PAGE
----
• Will refers to the learner’s state of mind. This state includes motivation, how you feel about learning (ranging from fear and anxiety to excitement and joy), beliefs about your abilities, and your level of commitment to personal goals.
  • Academic environment encompasses factors that are external to the individual learner, but still impact the learning process. Examples include access to academic support resources, the requirements of particular classes or assignments, teacher expectations, and the social context in which the learner lives.
  • Finally, self-regulation is how the learner recognizes and manages each of these factors. To be strategic about learning, you may exert self-control in the form of time-management, emotional control, seeking assistance, and/or monitoring progress; a learner who does so is more likely to be successful than one who fails to self-regulate.

In the strategic learning model, the learner is always at the center. Each learner is uniquely situated in terms of skill, will, and academic environment; it is also up to each learner to exercise self-regulation where possible to minimize or work around factors that interfere with learning and maximize those that support it.

Emotional Intelligence

Emotional intelligence is an important element of self-regulation. It can be defined as the ability of individuals to recognize their own and other people’s emotions, discern between different feelings and label them appropriately, use emotional information to guide thinking and behavior, and manage and/or adjust emotions to adapt to environments or achieve one’s goal(s). Those with high levels of emotional intelligence are able to recognize and reflect on their own emotions and those of the people around them; they are also able to respond to those emotions in ways that minimize negative consequences and support the achievement of intended goals.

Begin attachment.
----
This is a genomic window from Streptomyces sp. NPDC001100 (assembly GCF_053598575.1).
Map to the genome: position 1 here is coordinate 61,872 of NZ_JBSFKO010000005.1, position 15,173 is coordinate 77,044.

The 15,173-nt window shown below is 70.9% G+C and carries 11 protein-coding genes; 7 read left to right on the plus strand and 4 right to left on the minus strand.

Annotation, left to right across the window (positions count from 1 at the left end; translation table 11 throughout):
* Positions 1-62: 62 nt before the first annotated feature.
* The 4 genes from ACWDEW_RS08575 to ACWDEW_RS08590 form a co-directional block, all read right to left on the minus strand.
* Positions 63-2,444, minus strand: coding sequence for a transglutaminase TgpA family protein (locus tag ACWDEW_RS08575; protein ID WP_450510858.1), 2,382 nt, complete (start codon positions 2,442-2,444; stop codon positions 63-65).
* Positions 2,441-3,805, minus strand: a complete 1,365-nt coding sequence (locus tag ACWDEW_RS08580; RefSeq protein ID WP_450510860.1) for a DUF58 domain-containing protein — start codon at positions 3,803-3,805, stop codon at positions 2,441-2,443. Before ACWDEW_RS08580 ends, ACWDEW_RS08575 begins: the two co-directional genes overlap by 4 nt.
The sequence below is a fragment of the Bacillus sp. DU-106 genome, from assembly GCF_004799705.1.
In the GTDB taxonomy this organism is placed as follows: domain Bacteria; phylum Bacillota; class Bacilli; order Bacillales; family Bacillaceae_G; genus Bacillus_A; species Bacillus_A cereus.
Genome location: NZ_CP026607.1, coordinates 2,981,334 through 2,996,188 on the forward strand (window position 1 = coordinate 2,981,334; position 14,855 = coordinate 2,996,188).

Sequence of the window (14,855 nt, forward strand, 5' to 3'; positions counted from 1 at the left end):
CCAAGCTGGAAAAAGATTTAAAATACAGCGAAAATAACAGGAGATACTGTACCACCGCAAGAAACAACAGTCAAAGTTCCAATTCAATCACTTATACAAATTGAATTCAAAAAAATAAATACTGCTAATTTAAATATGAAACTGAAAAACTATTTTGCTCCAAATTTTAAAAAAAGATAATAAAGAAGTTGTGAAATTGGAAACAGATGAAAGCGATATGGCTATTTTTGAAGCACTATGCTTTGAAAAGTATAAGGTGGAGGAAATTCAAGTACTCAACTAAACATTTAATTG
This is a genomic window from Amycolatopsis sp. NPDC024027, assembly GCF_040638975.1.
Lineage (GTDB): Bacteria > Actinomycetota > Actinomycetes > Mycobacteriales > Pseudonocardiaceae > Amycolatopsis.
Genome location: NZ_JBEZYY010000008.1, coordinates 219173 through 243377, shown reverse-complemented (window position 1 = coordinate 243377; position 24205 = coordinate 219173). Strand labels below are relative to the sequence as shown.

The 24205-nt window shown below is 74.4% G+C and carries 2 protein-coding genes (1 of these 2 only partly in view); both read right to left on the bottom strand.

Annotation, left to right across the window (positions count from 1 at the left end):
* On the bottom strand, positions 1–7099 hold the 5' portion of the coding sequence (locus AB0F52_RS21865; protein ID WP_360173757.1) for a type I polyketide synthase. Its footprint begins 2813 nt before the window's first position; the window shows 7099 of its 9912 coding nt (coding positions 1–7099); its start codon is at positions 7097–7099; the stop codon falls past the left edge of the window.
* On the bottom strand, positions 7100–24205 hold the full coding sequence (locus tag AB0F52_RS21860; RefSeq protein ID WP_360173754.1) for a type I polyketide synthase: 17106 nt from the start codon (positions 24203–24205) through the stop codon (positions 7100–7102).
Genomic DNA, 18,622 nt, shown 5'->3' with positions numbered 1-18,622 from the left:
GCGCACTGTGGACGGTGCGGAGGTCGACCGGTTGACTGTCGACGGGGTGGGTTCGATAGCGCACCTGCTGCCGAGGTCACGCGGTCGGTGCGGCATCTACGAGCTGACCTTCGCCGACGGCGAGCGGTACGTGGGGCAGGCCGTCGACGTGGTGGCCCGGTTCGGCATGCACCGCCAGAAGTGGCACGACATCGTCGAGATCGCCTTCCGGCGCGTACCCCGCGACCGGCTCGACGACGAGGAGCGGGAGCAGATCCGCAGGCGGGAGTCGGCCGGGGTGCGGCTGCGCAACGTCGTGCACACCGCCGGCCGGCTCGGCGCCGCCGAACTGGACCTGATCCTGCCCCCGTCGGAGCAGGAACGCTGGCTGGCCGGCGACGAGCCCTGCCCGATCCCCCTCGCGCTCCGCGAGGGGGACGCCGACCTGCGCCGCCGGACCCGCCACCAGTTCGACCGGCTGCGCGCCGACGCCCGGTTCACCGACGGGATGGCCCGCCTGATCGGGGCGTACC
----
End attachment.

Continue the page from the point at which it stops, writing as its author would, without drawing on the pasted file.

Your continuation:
Successful Intelligence

While the model of strategic learning focuses on the interaction between individual knowledge, abilities, and environment, other theories place greater emphasis on rounding out one’s cognitive abilities to be able to approach and solve problems in different ways. In his theory of successful intelligence, for example, Robert Sternberg[3] proposes that to be successfully intelligent is to think well in three different ways: analytically, creatively, and practically.

  • Analytical thinking encompasses the ability to think abstractly and process information effectively. Analytical thinking emphasizes effectiveness in information processing.
  • Creative thinking includes the ability to formulate new ideas and combine seemingly unrelated facts or information. It emphasizes the ability to invent new solutions.
  • Practical thinking is the ability to adapt to changing environmental conditions to maximize one’s strengths and compensate for one’s weaknesses. It emphasizes intelligence in a practical sense.

Successful intelligence is most effective when it balances all three of its analytical, creative, and practical aspects. It is more important to know when and how to use these aspects of successful intelligence than just to have them. Successfully intelligent people don’t just have abilities; they reflect on when and how to use these abilities effectively.

Try It


multimodal learning: the strategy of employing more than one learning approach, which can be helpful for students who do not have any set ideas about a single approach that works best for them

  1. Kirschner, P. A. "Stop Propagating the Learning Styles Myth." Computers & Education, 2017, vol. 106, pp. 166–171.
  2. Weinstein, C.E., D. Dierking, J.Husman, L. Roska, and L. Powdrill. "Developmental education: Preparing successful college students. Monograph ser. #24." The Impact of a Course in Strategic Learning on the Long-Term Retention of College Students, edited by Jeanne L. Higbee and Patricia L. Dwinell. National Research Center for the First-Year Experience and Students in Transition, 1998, pp. 85–96.
  3. Sternberg, R. J. Successful intelligence. New York, Plume, 1997.